Following Stalin's death, a realignment of the leadership was sought in the course of which Molotov's position was strengthened. Beria was purged and executed, and Molotov regained the Foreign Ministry under Malenkov as Prime Minister. However, the new Party Secretary, Khrushchev, soon emerged as the real power in the regime. He presided over a gradual domestic liberalisation and a "thaw" in foreign policy, shown by the reconciliation with Tito's government in Yugoslavia (which Stalin had expelled from the communist movement). Molotov, an old-guard Stalinist, seemed increasingly out of place in this new environment, but he represented the Soviet Union with his usual tenacity at the Geneva Conference of 1955 which discussed European security, German reunification and disarmament.

The events which led to Molotov's downfall began in February 1956 when Khrushchev launched an unexpected denunciation of Stalin at the 20th Congress of the Communist Party. Khrushchev attacked Stalin both over the purges of the 1930s and the defeats of the early years of World War II, which he blamed on Stalin's over-trusting attitude to Hitler and the purges of the Red Army. Since Molotov was most senior of Stalin's collaborators still alive and had played a leading role in the purges, it became obvious that Khrushchev's examination into the past would probably result in Molotov's fall from power. Consequently, he became the leader of the "old guard" in resisting Khrushchev, although whether he actually plotted to overthrow Khrushchev, as was later alleged, is not clear.

In June 1956, Molotov was removed as Foreign Minister, and in July 1957, Khrushchev denounced him, along with Malenkov, Kaganovich and Voroshilov, as part of an "Anti-Party Group" which had plotted to restore Stalinist methods. Molotov was expelled from the Politburo and the Central Committee and banished as ambassador to Mongolia. In 1960, he was appointed Soviet representative to the International Atomic Energy Agency, which was seen as a partial rehabilitation. However, after the 22nd Party Congress in 1961, during which Khrushchev carried his anti-Stalin campaign to a new level, Molotov was removed from all his positions and expelled from the Communist Party. In March 1962, it was announced that Molotov had retired from public life.

In retirement Molotov remained totally unrepentant about his role during Stalin's period of rule. After the Sino-Soviet split, it was reported that he agreed with the criticisms made by Mao Zedong of the supposed "revisionism" of Khrushchev's policies. According to Roy Medvedev, Stalin's daughter, Svetlana, recalled Molotov and his wife telling her: "Your father was a genius. There's no revolutionary spirit around nowadays, just opportunism everywhere. China's our only hope! Only they have kept alive the revolutionary spirit". In 1976, he said:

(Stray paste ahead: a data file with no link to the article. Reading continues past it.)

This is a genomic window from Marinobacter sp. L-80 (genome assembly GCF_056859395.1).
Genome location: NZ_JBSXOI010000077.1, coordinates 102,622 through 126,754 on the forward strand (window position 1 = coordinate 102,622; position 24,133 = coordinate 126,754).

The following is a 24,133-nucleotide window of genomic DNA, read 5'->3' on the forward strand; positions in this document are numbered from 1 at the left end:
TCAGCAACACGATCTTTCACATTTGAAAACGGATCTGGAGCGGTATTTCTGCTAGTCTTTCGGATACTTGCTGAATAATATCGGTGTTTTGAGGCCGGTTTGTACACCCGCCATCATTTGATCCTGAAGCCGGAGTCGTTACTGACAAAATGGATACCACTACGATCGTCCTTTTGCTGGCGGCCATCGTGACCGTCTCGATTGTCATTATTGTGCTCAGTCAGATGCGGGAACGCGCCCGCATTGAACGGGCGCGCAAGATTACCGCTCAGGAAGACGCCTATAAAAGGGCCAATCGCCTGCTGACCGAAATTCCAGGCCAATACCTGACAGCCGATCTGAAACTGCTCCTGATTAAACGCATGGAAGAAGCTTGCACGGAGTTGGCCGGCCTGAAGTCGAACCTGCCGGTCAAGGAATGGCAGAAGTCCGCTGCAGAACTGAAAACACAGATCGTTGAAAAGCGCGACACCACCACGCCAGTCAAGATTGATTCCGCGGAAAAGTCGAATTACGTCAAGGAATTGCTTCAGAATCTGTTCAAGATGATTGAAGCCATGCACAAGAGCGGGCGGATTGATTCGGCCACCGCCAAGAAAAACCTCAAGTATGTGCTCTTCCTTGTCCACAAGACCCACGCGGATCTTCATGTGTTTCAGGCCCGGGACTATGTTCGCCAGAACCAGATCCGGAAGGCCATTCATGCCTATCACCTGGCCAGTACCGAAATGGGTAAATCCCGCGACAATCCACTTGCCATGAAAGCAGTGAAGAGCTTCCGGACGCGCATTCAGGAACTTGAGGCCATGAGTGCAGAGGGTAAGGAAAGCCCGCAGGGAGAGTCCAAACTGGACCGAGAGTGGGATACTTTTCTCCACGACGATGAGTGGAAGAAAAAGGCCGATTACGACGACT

"The fact that atomic war may break out, isn't that class struggle? There is no alternative to class struggle. This is a very serious question. The be-all and end-all is not peaceful coexistence. After all, we have been holding on for some time, and under Stalin we held on to the point where the imperialists felt able to demand point-blank: either surrender such and such positions, or it means war. So far the imperialists haven't renounced that".

Molotov was partly rehabilitated during the Leonid Brezhnev years and was allowed to rejoin the Communist Party in 1984 under Konstantin Chernenko. He died at the age of 96 in Moscow in November 1986, only five years before the dissolution of the Soviet Union. At the time of his death, he was the last surviving major participant in the events of 1917. He was buried at the Novodevichy Cemetery, Moscow. A collection of interviews with Molotov, Molotov Remembers: Inside Kremlin Politics, was published posthumously by Felix Chuev. At the end of 1989, two years before the final collapse of the Soviet Union, the Congress of People's Deputies of the Soviet Union and Mikhail Gorbachev's government formally denounced the Molotov-Ribbentrop Pact, acknowledging that the annexation of the Baltic States and the partition of Poland had been illegal.

References

  • Chuev, Felix (ed), Molotov Remembers: Inside Kremlin Politics (1993). Dee Ivan Inc. ISBN 1-56663-027-4
  • Raymond H. Anderson, "Vyacheslav M. Molotov Is Dead; Close Associate of Stalin Was 96", The New York Times, 11 November 1986.
  • The Associated Press, "200 Attend Molotov Funeral in Private Rites at Cemetery," The New York Times, 13 November 1986.
  • Vladislav Zubok and Constantine Pleshakov, Inside the Kremlin's Cold War, 1996, Harvard University Press, Cambridge, Mass. ISBN 0-674-45532-0
  • Montefiore, Simon Sebag, Stalin, The Court of the Red Tsar (2003). ISBN 1-84212-726-8

See also

  • Molotov cocktail
  • Molotov line
  • Molotov Plan


This article might use material from a Wikipedia article, which is released under the Creative Commons Attribution-Share-Alike License 3.0.